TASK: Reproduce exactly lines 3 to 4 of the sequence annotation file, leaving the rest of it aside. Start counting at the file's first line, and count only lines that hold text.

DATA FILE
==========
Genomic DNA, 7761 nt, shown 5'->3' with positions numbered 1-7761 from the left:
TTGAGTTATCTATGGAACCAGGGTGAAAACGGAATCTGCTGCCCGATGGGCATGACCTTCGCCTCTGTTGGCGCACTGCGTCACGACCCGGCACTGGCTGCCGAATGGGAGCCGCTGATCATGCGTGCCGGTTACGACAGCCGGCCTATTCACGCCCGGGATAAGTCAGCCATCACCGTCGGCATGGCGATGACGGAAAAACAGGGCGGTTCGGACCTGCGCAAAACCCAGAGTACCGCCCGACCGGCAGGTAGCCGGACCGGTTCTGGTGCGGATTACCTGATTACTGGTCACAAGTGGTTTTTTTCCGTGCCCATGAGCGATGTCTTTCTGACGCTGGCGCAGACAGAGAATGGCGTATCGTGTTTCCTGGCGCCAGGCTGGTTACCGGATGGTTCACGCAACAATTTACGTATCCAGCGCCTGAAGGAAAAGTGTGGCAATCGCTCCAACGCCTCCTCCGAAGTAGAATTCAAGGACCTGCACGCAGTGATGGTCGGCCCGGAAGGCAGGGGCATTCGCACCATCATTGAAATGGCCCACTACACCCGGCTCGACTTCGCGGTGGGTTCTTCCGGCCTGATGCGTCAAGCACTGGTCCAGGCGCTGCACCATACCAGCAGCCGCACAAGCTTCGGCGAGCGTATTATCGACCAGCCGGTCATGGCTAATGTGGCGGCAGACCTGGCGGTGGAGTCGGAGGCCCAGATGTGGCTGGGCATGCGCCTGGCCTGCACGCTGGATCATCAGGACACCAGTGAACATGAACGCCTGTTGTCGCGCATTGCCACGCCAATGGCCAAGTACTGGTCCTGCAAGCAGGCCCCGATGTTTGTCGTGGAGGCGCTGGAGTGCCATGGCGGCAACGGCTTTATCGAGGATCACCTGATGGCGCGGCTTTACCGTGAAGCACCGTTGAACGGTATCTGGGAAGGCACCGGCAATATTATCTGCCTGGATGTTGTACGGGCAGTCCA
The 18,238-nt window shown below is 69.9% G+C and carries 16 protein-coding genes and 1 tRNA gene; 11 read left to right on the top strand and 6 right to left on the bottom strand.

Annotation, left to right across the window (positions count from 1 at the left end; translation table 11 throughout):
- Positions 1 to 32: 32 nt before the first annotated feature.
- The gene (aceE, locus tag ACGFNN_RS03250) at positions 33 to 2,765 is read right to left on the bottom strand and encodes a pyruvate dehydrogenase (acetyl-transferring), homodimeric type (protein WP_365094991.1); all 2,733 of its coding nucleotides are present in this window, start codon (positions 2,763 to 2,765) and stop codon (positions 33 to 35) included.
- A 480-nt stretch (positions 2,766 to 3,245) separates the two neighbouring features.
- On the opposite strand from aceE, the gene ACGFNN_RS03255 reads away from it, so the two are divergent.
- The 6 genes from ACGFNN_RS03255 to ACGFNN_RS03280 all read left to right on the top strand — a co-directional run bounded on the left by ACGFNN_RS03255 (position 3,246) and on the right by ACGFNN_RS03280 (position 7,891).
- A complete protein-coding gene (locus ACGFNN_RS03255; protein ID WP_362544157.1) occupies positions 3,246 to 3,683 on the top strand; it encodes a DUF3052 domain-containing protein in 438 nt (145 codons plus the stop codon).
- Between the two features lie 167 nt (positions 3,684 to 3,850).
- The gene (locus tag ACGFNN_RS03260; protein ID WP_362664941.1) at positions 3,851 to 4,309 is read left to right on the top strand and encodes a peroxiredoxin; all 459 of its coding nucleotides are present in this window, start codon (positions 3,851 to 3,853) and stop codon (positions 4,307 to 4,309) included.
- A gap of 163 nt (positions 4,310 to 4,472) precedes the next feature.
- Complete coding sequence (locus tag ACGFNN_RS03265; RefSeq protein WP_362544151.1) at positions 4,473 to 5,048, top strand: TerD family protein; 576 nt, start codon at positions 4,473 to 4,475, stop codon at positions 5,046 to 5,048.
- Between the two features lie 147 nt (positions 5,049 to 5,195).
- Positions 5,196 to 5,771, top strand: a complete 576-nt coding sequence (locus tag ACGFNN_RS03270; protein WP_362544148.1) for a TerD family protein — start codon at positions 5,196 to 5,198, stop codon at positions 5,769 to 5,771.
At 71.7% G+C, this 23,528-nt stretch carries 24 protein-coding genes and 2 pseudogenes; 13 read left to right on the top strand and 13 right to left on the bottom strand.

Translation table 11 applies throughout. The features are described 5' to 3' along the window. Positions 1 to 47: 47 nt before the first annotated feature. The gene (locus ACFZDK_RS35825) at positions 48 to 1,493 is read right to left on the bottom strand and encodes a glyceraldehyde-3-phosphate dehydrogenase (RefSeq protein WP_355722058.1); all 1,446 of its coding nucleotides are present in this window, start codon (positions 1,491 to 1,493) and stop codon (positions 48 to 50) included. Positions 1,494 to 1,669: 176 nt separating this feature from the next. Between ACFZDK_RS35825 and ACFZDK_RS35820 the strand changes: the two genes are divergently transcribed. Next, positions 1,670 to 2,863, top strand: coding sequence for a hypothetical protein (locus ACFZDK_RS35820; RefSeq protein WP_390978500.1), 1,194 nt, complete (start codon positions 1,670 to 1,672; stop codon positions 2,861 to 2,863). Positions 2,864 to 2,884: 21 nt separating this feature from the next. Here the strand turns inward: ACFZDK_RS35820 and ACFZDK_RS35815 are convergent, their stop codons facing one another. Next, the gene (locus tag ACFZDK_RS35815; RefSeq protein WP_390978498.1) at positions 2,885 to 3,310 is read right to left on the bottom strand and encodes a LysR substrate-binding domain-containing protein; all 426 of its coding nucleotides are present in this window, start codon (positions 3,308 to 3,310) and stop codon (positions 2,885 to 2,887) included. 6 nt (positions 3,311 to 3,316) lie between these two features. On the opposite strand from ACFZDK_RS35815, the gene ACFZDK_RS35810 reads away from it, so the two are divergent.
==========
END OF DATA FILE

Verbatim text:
The 18,238-nt window shown below is 69.9% G+C and carries 16 protein-coding genes and 1 tRNA gene; 11 read left to right on the top strand and 6 right to left on the bottom strand.

Annotation, left to right across the window (positions count from 1 at the left end; translation table 11 throughout):